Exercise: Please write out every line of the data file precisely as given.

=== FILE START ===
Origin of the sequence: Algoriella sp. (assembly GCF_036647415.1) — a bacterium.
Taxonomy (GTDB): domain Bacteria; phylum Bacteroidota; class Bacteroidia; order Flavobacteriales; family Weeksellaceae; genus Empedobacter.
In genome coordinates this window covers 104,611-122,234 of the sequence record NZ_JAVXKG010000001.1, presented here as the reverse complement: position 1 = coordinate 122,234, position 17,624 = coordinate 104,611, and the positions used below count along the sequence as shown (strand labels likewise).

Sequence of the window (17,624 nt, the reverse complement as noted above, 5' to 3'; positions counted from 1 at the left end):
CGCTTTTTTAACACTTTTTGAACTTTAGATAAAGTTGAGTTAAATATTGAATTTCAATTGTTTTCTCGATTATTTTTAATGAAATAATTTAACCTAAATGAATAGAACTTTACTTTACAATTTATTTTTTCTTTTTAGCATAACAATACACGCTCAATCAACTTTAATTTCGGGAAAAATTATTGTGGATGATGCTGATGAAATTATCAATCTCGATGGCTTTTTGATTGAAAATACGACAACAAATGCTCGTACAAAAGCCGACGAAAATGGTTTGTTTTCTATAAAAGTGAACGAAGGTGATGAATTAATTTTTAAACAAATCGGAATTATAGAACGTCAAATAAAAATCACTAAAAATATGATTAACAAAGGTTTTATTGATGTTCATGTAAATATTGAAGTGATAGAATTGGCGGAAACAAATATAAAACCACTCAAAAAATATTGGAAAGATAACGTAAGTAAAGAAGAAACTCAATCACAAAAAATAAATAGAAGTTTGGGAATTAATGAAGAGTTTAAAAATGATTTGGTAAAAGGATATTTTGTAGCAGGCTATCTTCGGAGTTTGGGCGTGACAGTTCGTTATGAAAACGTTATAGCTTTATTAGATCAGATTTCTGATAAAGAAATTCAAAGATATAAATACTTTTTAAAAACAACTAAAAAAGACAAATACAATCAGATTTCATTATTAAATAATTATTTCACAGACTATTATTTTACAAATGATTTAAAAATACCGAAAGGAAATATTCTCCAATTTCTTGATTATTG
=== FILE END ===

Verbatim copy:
Origin of the sequence: Algoriella sp. (assembly GCF_036647415.1) — a bacterium.
Taxonomy (GTDB): domain Bacteria; phylum Bacteroidota; class Bacteroidia; order Flavobacteriales; family Weeksellaceae; genus Empedobacter.
In genome coordinates this window covers 104,611-122,234 of the sequence record NZ_JAVXKG010000001.1, presented here as the reverse complement: position 1 = coordinate 122,234, position 17,624 = coordinate 104,611, and the positions used below count along the sequence as shown (strand labels likewise).

Sequence of the window (17,624 nt, the reverse complement as noted above, 5' to 3'; positions counted from 1 at the left end):
CGCTTTTTTAACACTTTTTGAACTTTAGATAAAGTTGAGTTAAATATTGAATTTCAATTGTTTTCTCGATTATTTTTAATGAAATAATTTAACCTAAATGAATAGAACTTTACTTTACAATTTATTTTTTCTTTTTAGCATAACAATACACGCTCAATCAACTTTAATTTCGGGAAAAATTATTGTGGATGATGCTGATGAAATTATCAATCTCGATGGCTTTTTGATTGAAAATACGACAACAAATGCTCGTACAAAAGCCGACGAAAATGGTTTGTTTTCTATAAAAGTGAACGAAGGTGATGAATTAATTTTTAAACAAATCGGAATTATAGAACGTCAAATAAAAATCACTAAAAATATGATTAACAAAGGTTTTATTGATGTTCATGTAAATATTGAAGTGATAGAATTGGCGGAAACAAATATAAAACCACTCAAAAAATATTGGAAAGATAACGTAAGTAAAGAAGAAACTCAATCACAAAAAATAAATAGAAGTTTGGGAATTAATGAAGAGTTTAAAAATGATTTGGTAAAAGGATATTTTGTAGCAGGCTATCTTCGGAGTTTGGGCGTGACAGTTCGTTATGAAAACGTTATAGCTTTATTAGATCAGATTTCTGATAAAGAAATTCAAAGATATAAATACTTTTTAAAAACAACTAAAAAAGACAAATACAATCAGATTTCATTATTAAATAATTATTTCACAGACTATTATTTTACAAATGATTTAAAAATACCGAAAGGAAATATTCTCCAATTTCTTGATTATTG